As a doula, you get to witness some of the most precious (and intense) moments of a family’s life. What do these experiences teach you?
Incredible patience, for one thing. Contrary to what people assume from watching American media, birth is (mostly) boring. It’s about waiting for a process to unfold and supporting a woman in that process every step of the way. It’s long nights awake stroking a woman’s back, trading off naps with her partner. I’ve also learned that no two births are alike, everyone brings their own physical and psychoemotional dynamics into childbirth. I’ve seen that fear makes birth much harder, and that’s tough because we spend our whole lives stewing in a culture of intense, intense fear around childbirth and it takes a lot of work on mom’s (and partner’s) part to release that. I’ve learned that I’m not in control nor am I responsible for a woman’s experience of her birth; I do my best to support her regardless of the situation as it unfolds, I don’t tell her what to do (nor is that my job), I’m there to listen and hold space.
Working with other women in a variety of settings has also helped me to think about my upcoming first birth later this summer, which we’re planning at home. I’ve learned that women need to feel safe in childbirth, and for some people that will be in the hospital with all the staff and technology, and for others, including myself, it’s the safety of a skilled and experienced practitioner in the comfort of familiar surroundings.
I know that you are also an expert in herbalism and fertility. Could you offer some advice to readers who are thinking of starting a family on how to best prepare the body for a healthy pregnancy?
I wouldn’t say that I’m an expert, but it’s something that I’ve learned a fair amount about. We have so many health issues as a society, so a preconception routine is going to look a lot like any other healthy routine, with some added points. Hormonal contraception can do a number on our bodies, and perhaps not in the ways we’d expect. It depletes the body of folate, which is critical for healthy fetal development, so I recommend a year to recalibrate the body (and at least three months if that’s not feasible) and rebuild folate stores using dietary means. It also includes working on improving our bacterial flora, which hormonal contraception alters. Eating healthy, whole foods, avoiding processed flour and sugar, incorporating plenty of healthy fats into the diet (reproductive hormones are fat soluble). A midwife friend swears by adding cod liver oil, which is rich in Vitamins A and D.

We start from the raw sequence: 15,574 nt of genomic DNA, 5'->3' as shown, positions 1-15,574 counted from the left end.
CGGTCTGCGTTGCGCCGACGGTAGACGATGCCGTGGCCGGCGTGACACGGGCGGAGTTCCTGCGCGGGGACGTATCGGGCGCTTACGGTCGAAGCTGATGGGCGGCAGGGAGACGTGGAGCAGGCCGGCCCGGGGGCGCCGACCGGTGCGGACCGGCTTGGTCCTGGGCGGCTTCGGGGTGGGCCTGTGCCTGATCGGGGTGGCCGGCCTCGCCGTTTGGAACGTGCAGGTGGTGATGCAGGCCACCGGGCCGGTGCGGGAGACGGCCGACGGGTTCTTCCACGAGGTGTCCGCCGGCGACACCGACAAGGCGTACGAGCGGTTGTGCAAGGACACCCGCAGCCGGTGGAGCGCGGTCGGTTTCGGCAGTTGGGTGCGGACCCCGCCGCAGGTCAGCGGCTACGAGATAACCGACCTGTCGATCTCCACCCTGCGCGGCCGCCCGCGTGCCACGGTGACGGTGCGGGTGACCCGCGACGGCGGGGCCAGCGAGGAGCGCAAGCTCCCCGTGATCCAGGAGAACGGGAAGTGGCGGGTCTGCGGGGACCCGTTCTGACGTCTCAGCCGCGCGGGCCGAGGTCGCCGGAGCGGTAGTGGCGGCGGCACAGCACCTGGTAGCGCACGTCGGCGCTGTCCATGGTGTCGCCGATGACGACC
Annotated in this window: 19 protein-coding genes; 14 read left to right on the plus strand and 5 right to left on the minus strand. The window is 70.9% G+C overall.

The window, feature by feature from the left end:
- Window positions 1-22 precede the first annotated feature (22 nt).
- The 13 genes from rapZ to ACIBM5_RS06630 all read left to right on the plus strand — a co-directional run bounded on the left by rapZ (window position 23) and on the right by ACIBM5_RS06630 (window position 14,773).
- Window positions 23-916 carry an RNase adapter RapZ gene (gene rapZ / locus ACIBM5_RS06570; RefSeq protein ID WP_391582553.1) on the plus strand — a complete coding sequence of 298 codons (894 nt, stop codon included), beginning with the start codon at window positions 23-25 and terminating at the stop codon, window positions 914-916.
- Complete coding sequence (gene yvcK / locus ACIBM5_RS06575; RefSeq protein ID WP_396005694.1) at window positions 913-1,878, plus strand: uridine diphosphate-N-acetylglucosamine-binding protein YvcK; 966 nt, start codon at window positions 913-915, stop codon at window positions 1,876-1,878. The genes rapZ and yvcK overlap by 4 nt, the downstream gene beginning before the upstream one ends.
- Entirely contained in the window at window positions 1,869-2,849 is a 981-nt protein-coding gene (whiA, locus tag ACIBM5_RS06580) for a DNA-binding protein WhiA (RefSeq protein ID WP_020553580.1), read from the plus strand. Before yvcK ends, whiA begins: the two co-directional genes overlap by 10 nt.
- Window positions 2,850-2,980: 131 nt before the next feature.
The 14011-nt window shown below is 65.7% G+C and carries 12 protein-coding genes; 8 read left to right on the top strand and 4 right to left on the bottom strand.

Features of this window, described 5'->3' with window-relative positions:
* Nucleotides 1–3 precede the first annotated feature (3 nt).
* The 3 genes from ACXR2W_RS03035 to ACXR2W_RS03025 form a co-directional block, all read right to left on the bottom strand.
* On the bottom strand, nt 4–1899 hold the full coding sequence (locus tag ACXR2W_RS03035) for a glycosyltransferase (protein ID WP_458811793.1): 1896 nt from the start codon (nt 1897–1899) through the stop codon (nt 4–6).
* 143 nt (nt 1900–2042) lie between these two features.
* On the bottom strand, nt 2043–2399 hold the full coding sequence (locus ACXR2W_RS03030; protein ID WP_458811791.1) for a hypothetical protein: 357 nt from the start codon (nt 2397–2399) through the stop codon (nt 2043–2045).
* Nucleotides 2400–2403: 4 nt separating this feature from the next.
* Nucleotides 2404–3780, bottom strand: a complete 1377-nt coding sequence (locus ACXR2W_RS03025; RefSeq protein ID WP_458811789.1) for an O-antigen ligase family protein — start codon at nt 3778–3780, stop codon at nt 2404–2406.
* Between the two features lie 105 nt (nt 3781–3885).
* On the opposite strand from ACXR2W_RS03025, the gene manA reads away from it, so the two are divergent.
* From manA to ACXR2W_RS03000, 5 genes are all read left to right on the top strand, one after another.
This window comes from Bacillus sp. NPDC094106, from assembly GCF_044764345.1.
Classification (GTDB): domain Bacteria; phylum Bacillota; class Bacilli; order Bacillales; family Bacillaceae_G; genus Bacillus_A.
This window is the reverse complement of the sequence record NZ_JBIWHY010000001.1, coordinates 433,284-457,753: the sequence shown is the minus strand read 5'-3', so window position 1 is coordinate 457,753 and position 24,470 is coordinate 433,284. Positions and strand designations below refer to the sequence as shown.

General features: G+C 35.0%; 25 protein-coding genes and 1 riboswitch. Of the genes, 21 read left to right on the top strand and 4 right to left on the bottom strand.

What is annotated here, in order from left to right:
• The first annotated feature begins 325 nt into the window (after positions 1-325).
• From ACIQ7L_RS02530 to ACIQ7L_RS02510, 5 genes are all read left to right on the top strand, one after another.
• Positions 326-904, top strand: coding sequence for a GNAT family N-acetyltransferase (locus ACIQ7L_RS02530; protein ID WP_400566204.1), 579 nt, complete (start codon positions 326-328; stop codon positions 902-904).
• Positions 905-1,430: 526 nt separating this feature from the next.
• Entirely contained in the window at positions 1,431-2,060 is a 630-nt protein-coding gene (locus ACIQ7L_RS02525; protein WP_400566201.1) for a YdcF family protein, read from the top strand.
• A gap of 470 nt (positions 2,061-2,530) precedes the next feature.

If you had the power to make everyone adopt 3 healthy daily routines, what would they be?
Joyful movement, of any kind. Nourishing food that we take time to be thankful for. Displays of affection, whether a phone call or a really good, deep hug.
Finally, I can’t let you go without asking you about the elusive quest for work-life balance. As a woman who I know always has a lot going on, could you share with us your philosophy on this, and also some ways you find balance despite your hectic schedule?
I waited tables for a long time while living in New Orleans, and we used to get slammed during Mardi Gras. At first it was totally overwhelming, everybody asking for everything at the same time, having to meet a million demands. Then I figured out that you can only do one thing at a time. Seriously, I carry this with me wherever I go. The challenge is to do that one thing mindfully and well, without my brain already latching on to the next thing on the list. I’m certain that having a baby will make this even more of a challenge, but all I can do is that one thing at a time.
Krystina Friedlander is a childbirth doula, childbirth education instructor, and herbalist in Cambridge, MA. She holds an MA in Cultural Anthropology from Tulane University and is interested in diverse childbirth practices across the globe. She writes about her experiences at www.barakabirth.com/blog.
June 2, 2014